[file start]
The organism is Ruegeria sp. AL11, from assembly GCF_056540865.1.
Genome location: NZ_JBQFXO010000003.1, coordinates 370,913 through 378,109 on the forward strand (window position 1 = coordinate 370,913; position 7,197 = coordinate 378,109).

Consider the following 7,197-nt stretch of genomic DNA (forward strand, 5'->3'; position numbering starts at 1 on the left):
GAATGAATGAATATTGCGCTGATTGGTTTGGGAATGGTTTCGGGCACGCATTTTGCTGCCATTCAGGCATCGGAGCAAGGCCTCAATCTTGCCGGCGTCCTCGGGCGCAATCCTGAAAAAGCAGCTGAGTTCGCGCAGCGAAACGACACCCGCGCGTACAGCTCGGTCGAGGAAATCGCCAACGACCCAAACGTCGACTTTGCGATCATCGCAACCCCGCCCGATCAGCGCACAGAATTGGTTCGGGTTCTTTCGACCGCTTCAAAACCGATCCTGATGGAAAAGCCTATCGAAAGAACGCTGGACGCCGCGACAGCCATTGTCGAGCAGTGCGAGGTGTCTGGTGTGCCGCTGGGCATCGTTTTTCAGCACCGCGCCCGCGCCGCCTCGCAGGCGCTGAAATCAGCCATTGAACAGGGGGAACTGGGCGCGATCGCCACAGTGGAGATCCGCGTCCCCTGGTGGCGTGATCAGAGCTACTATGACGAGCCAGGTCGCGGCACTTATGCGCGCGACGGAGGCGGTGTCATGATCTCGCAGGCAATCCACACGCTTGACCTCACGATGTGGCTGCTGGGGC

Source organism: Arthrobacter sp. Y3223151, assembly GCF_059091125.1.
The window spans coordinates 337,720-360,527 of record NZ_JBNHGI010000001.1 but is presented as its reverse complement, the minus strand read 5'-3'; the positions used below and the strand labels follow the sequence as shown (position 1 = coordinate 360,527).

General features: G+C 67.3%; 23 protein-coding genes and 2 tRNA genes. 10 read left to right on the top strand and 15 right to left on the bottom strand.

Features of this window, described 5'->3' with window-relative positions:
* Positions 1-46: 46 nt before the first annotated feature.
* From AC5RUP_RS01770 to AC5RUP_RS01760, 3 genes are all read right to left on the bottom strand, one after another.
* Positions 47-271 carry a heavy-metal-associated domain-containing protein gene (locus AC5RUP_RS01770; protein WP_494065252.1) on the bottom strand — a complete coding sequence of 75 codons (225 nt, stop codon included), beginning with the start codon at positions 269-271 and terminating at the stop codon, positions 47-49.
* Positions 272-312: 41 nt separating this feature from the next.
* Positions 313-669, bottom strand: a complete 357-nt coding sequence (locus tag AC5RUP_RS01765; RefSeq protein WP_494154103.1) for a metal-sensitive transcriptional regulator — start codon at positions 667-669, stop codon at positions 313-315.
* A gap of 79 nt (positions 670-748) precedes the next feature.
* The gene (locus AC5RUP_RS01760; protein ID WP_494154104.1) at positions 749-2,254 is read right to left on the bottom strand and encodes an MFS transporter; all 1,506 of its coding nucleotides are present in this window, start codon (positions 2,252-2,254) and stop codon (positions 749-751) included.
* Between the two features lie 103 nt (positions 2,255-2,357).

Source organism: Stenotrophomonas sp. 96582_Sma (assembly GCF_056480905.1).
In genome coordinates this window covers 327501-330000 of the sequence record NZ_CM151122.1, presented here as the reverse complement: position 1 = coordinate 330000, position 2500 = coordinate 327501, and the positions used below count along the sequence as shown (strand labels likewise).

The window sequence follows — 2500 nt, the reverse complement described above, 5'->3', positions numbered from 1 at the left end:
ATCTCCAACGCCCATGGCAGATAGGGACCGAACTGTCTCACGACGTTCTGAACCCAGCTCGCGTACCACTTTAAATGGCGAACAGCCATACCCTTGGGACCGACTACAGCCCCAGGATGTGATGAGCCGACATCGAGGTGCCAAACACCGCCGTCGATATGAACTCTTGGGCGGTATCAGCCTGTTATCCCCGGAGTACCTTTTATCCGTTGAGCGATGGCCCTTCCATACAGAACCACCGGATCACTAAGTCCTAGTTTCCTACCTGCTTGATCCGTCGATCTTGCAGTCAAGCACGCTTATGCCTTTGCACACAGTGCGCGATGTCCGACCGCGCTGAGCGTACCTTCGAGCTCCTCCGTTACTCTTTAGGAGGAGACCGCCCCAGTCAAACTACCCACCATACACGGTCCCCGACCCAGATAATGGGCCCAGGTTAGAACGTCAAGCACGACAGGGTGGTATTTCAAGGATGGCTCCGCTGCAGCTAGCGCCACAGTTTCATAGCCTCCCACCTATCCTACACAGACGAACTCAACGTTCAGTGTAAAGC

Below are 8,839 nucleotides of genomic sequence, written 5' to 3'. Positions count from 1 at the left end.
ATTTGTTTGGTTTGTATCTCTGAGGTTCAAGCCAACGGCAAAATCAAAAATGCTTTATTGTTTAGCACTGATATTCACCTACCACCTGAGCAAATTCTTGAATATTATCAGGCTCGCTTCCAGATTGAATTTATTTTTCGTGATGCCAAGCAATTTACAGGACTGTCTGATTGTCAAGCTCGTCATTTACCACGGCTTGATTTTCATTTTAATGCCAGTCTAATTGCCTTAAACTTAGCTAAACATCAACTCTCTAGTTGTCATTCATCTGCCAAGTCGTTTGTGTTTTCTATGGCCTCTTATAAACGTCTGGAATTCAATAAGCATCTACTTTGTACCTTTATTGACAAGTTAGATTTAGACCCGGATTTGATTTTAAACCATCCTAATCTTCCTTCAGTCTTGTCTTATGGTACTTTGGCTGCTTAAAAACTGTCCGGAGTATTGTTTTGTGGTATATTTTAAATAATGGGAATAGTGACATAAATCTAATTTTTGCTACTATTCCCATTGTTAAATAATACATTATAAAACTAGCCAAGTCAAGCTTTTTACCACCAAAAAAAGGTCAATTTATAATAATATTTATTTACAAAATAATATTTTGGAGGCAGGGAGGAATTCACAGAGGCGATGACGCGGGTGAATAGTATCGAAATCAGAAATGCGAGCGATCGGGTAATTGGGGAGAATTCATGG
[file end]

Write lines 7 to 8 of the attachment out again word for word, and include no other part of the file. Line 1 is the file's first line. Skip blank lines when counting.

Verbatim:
General features: G+C 67.3%; 23 protein-coding genes and 2 tRNA genes. 10 read left to right on the top strand and 15 right to left on the bottom strand.

Features of this window, described 5'->3' with window-relative positions: